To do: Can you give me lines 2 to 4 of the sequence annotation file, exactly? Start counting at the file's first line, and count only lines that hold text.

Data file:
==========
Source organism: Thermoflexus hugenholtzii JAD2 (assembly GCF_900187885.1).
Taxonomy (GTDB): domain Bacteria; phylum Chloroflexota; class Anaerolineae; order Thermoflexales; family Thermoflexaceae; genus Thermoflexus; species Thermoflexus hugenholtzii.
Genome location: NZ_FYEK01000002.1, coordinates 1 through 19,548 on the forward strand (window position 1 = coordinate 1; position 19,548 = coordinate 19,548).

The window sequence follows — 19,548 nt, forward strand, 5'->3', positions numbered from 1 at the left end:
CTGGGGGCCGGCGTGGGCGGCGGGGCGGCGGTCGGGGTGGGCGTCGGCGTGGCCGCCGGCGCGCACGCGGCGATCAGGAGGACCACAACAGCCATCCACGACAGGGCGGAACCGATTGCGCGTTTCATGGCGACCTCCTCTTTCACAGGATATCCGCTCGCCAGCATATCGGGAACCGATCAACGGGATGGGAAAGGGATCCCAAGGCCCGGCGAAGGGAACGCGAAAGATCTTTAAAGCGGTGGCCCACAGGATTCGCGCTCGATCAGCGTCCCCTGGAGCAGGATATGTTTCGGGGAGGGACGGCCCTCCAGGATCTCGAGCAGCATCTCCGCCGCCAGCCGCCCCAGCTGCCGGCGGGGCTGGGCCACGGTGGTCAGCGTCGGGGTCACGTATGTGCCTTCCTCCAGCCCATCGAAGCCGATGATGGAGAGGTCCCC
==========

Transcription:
Taxonomy (GTDB): domain Bacteria; phylum Chloroflexota; class Anaerolineae; order Thermoflexales; family Thermoflexaceae; genus Thermoflexus; species Thermoflexus hugenholtzii.
Genome location: NZ_FYEK01000002.1, coordinates 1 through 19,548 on the forward strand (window position 1 = coordinate 1; position 19,548 = coordinate 19,548).

The window sequence follows — 19,548 nt, forward strand, 5'->3', positions numbered from 1 at the left end: